Little has changed in the last 20 years for women in the province's workforce
The increase of women in the Canadian workforce in recent decades has been no doubt good for the economy, but there are still disturbingly vast gaps between the earnings of men and women. The greatest gap is in Alberta, with women making an average 57 per cent of what men make in this province.
According to the most recent numbers available from Statistics Canada, in 2011 there was an average wage gap of over $31,000 between men and women in Alberta specifically, with women making an average of $41,000 and men making an average of $73,300.
While the gender wage gap in other provinces such as Ontario and B.C. have gradually minimized over the last 20 years, the gap in Alberta has only shrunk by two per cent since 1991.
Mina Mawani, the president and CEO of the Canadian Women's Foundation, says part of the problem is that jobs that have been traditionally done by women pay less than traditional male jobs.
"Alberta's economy is one of the strongest in the country," she states in an email. "However, the labour market in Alberta is characterized by what is considered traditional male jobs, such as those found in the oil and gas and the construction industry."
By comparison, jobs that are considered 'women's work,' such as waitressing and retail positions, pay less.
The exclusion of women from certain industries and their lower earning power places women at a higher risk of poverty and restricts their access to goods and services. This makes it more difficult to access aid and assistance from various agencies, particularly when women are the primary earners for their family, Mawani states.
"Poverty can also be dangerous. Some women stay in an abusive relationship, despite the danger, because of a realistic fear of poverty. Living in an abusive relationship affects both a woman and her children. When a woman lives in poverty, her children also live in poverty."
Lou Arab, communications representative with Canadian Union of Public Employees, agrees with Mawani's position that women are at a disadvantage in a society where they are not seen as financial equals.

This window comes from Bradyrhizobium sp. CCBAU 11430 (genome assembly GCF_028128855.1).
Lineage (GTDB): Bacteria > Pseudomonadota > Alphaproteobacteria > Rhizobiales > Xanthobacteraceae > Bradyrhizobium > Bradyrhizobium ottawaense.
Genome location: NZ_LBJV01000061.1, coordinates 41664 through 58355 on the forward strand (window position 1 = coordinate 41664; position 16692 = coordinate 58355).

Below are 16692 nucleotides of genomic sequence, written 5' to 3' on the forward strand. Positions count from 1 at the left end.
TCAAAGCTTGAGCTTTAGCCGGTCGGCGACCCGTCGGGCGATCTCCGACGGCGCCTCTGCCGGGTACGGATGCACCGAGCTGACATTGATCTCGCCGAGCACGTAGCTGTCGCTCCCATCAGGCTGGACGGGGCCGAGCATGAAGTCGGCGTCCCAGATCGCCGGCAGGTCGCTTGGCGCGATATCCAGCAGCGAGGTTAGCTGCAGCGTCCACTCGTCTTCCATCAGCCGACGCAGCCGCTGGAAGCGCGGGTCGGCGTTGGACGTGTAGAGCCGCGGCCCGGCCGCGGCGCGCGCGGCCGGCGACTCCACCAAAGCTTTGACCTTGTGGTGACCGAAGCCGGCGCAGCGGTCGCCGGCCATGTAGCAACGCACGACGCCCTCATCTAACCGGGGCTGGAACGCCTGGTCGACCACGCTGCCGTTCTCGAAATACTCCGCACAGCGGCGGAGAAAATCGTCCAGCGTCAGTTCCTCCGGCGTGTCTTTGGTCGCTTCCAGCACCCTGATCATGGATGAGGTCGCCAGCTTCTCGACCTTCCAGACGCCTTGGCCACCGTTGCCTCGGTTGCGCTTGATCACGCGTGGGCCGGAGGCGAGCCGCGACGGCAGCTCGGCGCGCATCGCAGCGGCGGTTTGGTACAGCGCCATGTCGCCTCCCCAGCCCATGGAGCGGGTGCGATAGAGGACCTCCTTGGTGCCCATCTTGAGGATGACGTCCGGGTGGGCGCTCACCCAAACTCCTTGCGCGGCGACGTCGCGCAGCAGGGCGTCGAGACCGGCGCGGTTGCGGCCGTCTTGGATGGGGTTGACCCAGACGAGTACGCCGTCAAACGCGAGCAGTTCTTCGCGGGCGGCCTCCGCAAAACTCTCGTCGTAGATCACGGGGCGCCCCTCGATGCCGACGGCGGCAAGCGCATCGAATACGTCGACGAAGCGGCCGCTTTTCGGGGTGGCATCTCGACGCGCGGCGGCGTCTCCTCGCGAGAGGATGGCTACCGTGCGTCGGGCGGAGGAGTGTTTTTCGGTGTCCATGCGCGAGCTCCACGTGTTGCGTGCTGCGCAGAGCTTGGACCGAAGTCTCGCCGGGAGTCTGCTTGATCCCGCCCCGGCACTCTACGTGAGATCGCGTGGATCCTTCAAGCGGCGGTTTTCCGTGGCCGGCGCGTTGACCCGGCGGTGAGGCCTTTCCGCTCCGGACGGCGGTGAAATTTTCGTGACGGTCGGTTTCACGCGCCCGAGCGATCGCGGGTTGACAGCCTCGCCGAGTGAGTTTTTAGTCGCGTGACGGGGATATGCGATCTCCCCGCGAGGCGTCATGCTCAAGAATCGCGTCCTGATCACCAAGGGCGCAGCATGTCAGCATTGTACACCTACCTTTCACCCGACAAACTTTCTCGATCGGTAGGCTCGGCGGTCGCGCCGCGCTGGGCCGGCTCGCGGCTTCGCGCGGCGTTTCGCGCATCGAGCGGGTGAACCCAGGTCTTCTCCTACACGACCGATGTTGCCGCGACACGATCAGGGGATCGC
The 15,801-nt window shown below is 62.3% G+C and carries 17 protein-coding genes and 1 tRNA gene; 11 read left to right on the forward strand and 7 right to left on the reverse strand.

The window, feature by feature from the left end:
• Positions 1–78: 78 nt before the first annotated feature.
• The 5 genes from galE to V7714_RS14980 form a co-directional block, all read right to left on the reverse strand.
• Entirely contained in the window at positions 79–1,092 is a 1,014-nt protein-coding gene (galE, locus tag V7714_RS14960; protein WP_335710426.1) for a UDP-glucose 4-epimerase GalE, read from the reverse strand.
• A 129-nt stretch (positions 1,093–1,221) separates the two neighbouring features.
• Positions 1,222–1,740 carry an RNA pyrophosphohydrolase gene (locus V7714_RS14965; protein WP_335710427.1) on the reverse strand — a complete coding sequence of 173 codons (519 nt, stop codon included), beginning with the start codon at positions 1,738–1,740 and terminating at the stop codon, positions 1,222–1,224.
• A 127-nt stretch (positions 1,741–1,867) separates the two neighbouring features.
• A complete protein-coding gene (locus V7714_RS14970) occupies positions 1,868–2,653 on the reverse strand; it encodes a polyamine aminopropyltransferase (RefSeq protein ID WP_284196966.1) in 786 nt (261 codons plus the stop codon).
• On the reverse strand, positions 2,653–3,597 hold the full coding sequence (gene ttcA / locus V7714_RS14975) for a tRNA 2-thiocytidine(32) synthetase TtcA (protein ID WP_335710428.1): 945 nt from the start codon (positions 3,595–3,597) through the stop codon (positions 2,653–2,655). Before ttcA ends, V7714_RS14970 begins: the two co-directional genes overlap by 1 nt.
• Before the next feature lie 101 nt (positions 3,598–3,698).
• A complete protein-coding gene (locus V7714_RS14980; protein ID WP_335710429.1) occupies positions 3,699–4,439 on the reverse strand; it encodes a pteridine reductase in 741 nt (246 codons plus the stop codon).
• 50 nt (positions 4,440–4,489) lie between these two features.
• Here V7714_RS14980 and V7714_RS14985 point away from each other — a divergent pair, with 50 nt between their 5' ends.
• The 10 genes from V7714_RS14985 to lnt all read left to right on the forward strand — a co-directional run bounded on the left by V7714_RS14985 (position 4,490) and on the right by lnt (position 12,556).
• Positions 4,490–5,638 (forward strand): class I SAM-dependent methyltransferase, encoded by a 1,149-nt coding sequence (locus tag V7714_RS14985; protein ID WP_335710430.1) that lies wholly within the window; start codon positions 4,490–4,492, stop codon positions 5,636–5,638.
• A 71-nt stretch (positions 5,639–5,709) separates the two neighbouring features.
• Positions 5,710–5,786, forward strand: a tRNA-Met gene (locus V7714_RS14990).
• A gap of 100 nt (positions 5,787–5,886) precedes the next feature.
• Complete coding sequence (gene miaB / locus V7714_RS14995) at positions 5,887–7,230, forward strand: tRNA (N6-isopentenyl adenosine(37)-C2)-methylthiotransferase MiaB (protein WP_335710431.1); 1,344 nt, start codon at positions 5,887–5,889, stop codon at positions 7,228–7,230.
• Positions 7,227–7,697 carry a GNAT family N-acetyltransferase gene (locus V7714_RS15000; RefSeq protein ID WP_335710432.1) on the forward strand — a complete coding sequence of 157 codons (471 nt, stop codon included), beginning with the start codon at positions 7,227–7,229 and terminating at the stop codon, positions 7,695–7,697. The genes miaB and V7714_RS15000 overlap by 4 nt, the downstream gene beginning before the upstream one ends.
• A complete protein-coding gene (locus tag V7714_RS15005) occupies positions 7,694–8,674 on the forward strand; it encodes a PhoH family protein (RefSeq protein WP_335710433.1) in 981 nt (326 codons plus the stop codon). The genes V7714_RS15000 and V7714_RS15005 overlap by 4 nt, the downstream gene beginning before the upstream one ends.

He suggests the Alberta government should mandate pay equity legislation and province-wide child care programs as solutions to help women stay in the workforce and succeed at a rate consistent with men in their chosen fields of employment, particularly since Alberta is also seeing an increase of babies being born each year.
For her part, Mawani suggests the there needs to be more programs that help women come out of poverty and learn skills to avoid it in the future.
"In the programs we fund, women learn to identify their strengths and skills and build upon them. This positive 'asset-based' approach avoids creating long-term dependency and builds self-confidence—an essential tool for starting the difficult journey out of poverty."
She also emphasizes the impact economic inclusion has for women and their families, giving the example of one woman who after struggling with part time and minimum wage jobs, participated in the Women in Trades program funded by the foundation.
"She now earns a wage considerably higher than her previous jobs and has entered a promising career path - successfully working in an industry that is traditionally considered male work," states Mawani.
"Women's full participation in the labour market makes sense not only for women in general, but for all of us in Canada. It makes good economic sense."
Photo credit: The thumbnail photo of Canadian currency is courtesy of Flickr user duckiemonster.
- By Devyn Ens